This is heaven for all brides-to-be and shopping addicts. Boutiques on August Kranti Marg stock the latest designer wear of national and international repute. Several department stores like Amarsons, Benzer, In Style, Beautiful Boulevard, Vama and Westside are situated in this area. There are also many smaller shops for exclusive products. Carry a load of cash when you come this side! You will also find numerous jewelry showrooms on Hughes Road. A complete contrast to this glitz and glam is the humble Gandhi Museum, down the road at Gamdevi. You sure won't run in to as many tourists, and even fewer shopping addicts.
This temple is situated at the end of Marine Drive and south of Malabar Hill. It is nearly 1,000 feet above sea level, overlooking the Arabian Sea. The temple was built in 1780 and is one of the most spacious temples in the city. Millions of devotees travel from all over to visit this place. The ambiance around the temple is perennially festive, especially on Mondays, which is the main day of worship.
Sri Sri Radha Gopinath Temple or ISKCON Chowpatty as it is more popularly known was built in the late 1980s and has gone through a series of renovation over the years to get its present look. This handsome structure with its delicate sandstone carved facade, teak wood and marble accents, and elegant light fixtures in the inside give it a serene ambiance. It also features an auditorium and a guest house.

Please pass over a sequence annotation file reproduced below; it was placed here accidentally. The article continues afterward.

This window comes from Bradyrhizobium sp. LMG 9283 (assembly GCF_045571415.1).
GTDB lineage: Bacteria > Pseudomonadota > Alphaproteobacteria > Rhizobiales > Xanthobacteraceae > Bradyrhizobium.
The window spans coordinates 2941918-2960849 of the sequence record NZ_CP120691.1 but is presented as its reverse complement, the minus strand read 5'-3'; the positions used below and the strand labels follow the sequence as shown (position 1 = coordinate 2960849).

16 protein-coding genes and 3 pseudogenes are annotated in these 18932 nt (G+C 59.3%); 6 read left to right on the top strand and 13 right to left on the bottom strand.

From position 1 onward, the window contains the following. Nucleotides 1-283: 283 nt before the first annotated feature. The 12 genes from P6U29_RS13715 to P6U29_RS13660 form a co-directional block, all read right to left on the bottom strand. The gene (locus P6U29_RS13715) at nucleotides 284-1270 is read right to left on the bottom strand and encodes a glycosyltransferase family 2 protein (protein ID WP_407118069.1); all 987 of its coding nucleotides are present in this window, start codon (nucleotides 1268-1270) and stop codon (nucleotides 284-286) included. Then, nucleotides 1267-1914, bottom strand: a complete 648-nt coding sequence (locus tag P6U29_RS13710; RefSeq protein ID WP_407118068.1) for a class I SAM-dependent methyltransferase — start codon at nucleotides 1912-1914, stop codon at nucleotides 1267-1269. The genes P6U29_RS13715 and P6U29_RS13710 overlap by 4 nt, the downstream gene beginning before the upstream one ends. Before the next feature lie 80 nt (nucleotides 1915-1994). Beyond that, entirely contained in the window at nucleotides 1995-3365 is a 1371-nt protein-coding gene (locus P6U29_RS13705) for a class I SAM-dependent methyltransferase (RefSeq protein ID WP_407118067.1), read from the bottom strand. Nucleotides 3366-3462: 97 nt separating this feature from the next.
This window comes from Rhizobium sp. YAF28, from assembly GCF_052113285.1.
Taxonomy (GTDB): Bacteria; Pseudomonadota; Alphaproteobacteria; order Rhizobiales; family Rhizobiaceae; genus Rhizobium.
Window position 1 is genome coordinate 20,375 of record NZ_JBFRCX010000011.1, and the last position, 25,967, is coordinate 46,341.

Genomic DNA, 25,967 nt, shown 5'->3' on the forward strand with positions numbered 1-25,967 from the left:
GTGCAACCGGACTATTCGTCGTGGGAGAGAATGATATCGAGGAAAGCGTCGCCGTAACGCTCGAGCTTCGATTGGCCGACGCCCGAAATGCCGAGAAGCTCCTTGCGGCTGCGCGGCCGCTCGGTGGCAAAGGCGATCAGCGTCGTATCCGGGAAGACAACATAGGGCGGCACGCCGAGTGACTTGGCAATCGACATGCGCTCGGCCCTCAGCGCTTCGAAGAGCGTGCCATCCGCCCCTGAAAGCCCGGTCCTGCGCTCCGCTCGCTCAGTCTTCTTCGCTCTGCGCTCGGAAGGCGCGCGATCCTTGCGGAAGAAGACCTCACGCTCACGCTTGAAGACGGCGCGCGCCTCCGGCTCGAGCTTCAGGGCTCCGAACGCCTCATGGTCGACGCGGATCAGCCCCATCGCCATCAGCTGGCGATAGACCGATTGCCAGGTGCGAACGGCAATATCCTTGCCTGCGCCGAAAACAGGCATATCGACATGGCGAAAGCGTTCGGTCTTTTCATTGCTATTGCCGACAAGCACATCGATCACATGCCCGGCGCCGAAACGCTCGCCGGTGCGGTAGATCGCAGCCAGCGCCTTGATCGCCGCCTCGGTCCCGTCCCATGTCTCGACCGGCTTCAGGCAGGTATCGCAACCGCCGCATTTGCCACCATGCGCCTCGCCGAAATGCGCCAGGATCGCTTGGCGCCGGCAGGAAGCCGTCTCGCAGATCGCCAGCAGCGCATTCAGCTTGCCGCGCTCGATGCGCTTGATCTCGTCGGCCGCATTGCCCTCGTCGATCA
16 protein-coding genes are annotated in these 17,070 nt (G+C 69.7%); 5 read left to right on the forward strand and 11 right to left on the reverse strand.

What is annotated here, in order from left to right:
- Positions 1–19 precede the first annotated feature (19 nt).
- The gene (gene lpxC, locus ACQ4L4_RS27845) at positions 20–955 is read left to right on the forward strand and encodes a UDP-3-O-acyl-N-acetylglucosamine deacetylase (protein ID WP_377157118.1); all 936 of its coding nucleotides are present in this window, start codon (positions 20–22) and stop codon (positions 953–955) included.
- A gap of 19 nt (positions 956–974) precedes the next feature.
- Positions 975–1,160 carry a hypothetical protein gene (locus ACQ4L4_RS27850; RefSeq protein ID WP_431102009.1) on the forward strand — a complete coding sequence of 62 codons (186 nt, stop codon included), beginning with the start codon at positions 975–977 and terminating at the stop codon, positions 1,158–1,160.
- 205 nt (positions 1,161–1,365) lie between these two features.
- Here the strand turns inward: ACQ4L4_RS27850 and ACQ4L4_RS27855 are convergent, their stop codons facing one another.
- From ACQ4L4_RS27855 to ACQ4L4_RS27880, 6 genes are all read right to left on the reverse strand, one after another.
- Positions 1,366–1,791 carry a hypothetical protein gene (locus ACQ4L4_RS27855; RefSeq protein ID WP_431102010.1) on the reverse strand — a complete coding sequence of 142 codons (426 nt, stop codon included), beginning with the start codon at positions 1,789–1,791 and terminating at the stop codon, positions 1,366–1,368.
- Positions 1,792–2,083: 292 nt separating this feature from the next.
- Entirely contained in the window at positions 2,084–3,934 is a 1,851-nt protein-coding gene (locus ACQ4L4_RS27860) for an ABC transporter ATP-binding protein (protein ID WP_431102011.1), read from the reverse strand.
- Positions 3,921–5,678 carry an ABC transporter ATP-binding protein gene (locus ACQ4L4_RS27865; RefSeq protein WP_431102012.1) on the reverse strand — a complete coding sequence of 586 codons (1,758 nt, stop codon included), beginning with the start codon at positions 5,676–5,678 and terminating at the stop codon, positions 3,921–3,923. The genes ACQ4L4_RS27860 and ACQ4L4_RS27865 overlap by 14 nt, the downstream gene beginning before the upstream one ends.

The Fanaswadi Temple or Sri Venkateshwara Devasthanam houses a replica of the Tirupati Balaji idol. Built according to the traditional Dravidian style architecture, the temple was consecrated in June 1927. Since then this is where the Vaishnava sect, a South Indian community founded by Sri Ramanujam that worships Lord Vishnu, congregates. You can observe the distinct architectural form of the temple, its towering Gopuram and Vimana. The ambiance truly seems to cleanse your soul and fills you with a sense of peace and contentment.
Wilson College is an educational institute which has far too many reasons to be renowned and popular. Students and teachers from across the country vouch for this. The building of the college is one of the oldest in the city and represents the old 19th century architecture. The gym area is well-equipped and the library boasts a best collection of books in the city. Situated near the Girgaum Chowpatty beach, the college is in one of the most frequented places in Mumbai. Please visit the website to know more about the college and the courses offered.
Khotachi Wadi may seem lost in the dusty by-lanes of Girgaum, but this charming, little village is considered a bastion of the Maharashtrian Hindus. Unperturbed by the hustle-bustle of the Mumbai metropolis, Khotachi Wadi rests amidst verdant orchards and quaint cottages. Rich in culture and tradition, the colonies at Khotachi Wadi are said to have been in existence since the early days of the 19th century, when the area fell under the jurisdiction of the East India Company. The village lights up during the days of the famous Khotachi Wadi Festival, that has the entire city of Mumbai flooding the village. The solitariness of Khotachi Wadi is unique and beautiful and is to be deeply felt!